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Impact of a Breathalyzer in a DC DUI Case

Many people do not believe their BAC is high enough to be arrested and charged with driving under the influence. A person does not have to be drunk or stumbling all over the place.

The only thing someone needs to know is that if they had any alcohol to drink and it is affecting them in any way, it might be enough for them to get a DUI. That is the case even when a person does not know their blood alcohol content. When making a DUI arrest, law enforcement typically considers field sobriety tests and general impressions about the person, to determine probable cause and confirm their suspicion of driving under the influence. Therefore, it may be critical to speak with an established DUI attorney about the impact of a breathalyzer in a DC DUI case.

What  Does BAC Stand For?

BAC stands for a person’s blood alcohol content. It can be important to understand the impact of a breathalyzer in a DC DUI case and the potential outcome.

Understanding the Breath Test Administration Process

The breath test that is submitted into a breathalyzer machine is analyzed by the machine to determine the amount of alcohol in a person’s breath. That amount of alcohol in a person’s breath is then converted to a number that shows the amount of alcohol in the person’s bloodstream.

It is the amount of alcohol in a person’s bloodstream that determines the level of their impairment. That influences their level of motor functions and sometimes how well they are able to drive. Generally, the more intoxicated the person is the higher their blood alcohol content.

Judging the Height One’s BAC Level After Drinking

Every person is different. That means an individual may not be able to determine how many drinks will cause them to have a certain blood alcohol content.

There are all sorts of online and phone apps that ask a person how many drinks they had and how much they weigh to calculate their blood alcohol content.

Those are not necessarily reliable because different people metabolize alcohol in different ways. It is based on much more than simply their weight and how much alcohol they had to drink.

How Blood Alcohol Levels Can Differ

One person may be able to consume five drinks and metabolize alcohol very quickly so that their blood alcohol content never gets above a .08, and another person may have only two drinks and get up to a .08.

This all depends on many different parts of a person’s physiology. There is no way for a person to know exactly what their blood alcohol content level is after they have anything to drink.

Expectations Following a DUI Arrest

Once the police make that arrest, they may take the person to a police station and have them submit to the actual breathalyzer machine that produces a result that is admissible in court.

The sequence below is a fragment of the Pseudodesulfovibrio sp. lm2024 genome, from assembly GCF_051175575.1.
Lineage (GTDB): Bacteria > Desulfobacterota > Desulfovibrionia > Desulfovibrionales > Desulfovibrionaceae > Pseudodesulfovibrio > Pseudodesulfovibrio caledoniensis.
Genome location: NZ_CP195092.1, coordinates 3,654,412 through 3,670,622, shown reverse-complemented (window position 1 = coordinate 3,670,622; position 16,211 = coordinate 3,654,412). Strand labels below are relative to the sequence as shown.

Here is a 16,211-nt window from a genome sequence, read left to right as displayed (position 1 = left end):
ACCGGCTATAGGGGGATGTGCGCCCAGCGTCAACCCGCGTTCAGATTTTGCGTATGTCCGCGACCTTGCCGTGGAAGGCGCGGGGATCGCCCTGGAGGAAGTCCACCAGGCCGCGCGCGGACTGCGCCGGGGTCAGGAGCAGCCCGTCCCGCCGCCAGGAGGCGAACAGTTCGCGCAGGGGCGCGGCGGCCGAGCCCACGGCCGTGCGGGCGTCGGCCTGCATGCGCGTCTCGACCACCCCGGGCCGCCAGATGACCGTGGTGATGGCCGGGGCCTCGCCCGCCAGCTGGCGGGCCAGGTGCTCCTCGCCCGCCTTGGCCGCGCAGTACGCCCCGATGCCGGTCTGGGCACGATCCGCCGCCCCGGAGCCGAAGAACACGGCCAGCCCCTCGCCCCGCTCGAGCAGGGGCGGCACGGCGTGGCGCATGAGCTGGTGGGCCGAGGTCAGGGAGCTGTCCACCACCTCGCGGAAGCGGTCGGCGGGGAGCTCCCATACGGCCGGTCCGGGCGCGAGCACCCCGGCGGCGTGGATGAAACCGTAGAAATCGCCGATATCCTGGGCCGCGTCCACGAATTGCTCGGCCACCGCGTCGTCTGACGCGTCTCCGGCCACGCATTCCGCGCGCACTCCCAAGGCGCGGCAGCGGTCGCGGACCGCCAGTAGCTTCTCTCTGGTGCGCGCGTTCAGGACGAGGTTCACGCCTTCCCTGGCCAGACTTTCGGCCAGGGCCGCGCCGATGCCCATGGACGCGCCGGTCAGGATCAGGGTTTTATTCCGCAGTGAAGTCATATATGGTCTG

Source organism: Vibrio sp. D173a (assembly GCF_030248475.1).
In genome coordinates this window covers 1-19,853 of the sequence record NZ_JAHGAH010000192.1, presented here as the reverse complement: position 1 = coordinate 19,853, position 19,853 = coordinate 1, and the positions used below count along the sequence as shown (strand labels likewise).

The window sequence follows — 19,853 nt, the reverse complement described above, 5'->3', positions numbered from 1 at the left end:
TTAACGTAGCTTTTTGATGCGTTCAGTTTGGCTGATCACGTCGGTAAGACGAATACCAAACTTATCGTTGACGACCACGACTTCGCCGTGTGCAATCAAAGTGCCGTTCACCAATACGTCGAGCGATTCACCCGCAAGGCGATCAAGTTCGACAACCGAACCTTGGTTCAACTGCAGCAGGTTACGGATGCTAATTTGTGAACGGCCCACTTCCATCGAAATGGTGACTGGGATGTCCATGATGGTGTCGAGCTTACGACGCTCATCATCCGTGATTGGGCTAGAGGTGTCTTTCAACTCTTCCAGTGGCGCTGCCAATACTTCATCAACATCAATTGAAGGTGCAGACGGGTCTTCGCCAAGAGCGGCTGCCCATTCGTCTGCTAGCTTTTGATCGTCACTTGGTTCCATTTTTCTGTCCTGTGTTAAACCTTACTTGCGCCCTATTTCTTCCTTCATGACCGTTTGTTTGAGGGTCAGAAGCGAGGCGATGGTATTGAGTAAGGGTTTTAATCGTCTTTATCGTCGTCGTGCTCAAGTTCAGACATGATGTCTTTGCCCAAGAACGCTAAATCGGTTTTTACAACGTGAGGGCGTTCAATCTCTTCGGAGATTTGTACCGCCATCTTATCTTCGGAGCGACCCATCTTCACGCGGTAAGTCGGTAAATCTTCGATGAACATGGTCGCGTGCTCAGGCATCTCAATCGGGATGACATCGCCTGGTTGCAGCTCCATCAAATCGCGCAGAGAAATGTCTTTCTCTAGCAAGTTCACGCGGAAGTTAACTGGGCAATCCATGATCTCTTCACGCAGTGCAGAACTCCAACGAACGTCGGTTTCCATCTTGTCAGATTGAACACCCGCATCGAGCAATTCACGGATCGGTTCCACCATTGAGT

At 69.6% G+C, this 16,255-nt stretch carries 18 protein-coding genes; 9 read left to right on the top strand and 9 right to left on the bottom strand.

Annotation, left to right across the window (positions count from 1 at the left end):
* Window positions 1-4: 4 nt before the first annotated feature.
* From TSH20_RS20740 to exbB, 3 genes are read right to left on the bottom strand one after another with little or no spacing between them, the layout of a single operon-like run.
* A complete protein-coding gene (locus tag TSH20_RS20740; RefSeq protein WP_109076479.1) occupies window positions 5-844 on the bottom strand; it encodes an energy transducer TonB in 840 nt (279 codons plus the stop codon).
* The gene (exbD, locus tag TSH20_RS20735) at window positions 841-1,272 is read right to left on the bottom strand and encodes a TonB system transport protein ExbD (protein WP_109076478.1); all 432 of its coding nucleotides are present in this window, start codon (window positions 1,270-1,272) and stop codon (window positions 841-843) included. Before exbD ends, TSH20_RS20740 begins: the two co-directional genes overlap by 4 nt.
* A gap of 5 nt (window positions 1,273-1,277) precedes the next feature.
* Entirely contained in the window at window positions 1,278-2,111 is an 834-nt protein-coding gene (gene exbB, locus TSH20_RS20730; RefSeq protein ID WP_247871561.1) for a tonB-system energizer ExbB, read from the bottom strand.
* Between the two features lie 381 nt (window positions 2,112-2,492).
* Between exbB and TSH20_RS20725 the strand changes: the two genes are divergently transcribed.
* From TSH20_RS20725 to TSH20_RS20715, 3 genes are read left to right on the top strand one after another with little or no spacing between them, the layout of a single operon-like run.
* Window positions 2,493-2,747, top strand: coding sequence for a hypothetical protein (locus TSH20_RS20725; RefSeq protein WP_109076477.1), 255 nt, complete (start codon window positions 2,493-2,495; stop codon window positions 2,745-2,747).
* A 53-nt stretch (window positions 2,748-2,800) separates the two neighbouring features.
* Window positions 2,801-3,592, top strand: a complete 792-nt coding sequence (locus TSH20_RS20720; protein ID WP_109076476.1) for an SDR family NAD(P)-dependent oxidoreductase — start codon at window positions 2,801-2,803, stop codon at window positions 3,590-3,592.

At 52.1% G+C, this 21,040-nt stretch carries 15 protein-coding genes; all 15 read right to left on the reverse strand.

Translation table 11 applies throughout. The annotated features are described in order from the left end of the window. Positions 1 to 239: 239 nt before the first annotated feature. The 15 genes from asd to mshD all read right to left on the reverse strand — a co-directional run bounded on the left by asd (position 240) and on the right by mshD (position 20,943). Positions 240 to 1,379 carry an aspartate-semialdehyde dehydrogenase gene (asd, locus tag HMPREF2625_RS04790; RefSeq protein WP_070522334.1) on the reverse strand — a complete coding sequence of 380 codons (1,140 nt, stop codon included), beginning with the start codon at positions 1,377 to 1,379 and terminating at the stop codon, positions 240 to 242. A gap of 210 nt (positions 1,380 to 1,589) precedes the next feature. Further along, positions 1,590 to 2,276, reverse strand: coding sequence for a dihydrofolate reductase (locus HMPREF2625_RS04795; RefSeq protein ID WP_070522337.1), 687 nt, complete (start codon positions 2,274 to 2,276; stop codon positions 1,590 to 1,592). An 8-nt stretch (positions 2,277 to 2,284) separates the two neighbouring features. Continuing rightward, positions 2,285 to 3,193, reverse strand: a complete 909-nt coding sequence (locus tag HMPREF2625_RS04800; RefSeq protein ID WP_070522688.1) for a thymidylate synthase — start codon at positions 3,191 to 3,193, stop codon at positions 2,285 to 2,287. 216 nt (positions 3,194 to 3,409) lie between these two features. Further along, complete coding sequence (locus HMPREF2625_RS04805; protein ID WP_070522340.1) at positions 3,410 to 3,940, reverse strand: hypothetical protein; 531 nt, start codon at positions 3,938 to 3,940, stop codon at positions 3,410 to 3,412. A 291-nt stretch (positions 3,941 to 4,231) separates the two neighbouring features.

Once someone is arrested, no matter what the result of that breathalyzer machine is, that person will likely still have a court date following their arrest. Even when someone submits a breath sample and it produces a blood alcohol content of zero, that person is still most likely gets arrested.

At that point, the person can fight any allegations of driving under the influence in their court case using the assistance of a lawyer.

Contributing Factors to Breathalyzer Results

Police officers only give a breathalyzer test after they make an arrest on suspicion of driving under the influence. When making that determination as to whether to arrest a person, a police officer considers a number of different things.

They can consider:

  • The smell of alcohol on a person’s breath
  • How a person speaks
  • Whether their speech is slurred
  • Whether they seem to be forgetful
  • Have compromised motor skills
  • How the person is driving
  • How they are walking
  • How they perform on standardized field sobriety tests

After the police conduct all of the tests, they may ask the person to submit to a roadside breath test. The roadside breath test does not produce a blood alcohol content number that is usable in court or as evidence. The roadside breath tests determine whether there is alcohol in a person’s system. It is not usable as evidence.

Can the Results of a Breathalyzer be Wrong?

It is not impossible to expect a positive impact of a breathalyzer in a DC DUI case. The roadside breath test a person might be asked to take is not intended to produce completely accurate results.

The breathalyzer machines used at the station are supposed to be relatively easy to read and use by the police. However, they are still subject to human error.

In the end, it is still a human being operating the machine. As a result, the machines are subject to the same kind of errors consistent with a human being-operated machine.

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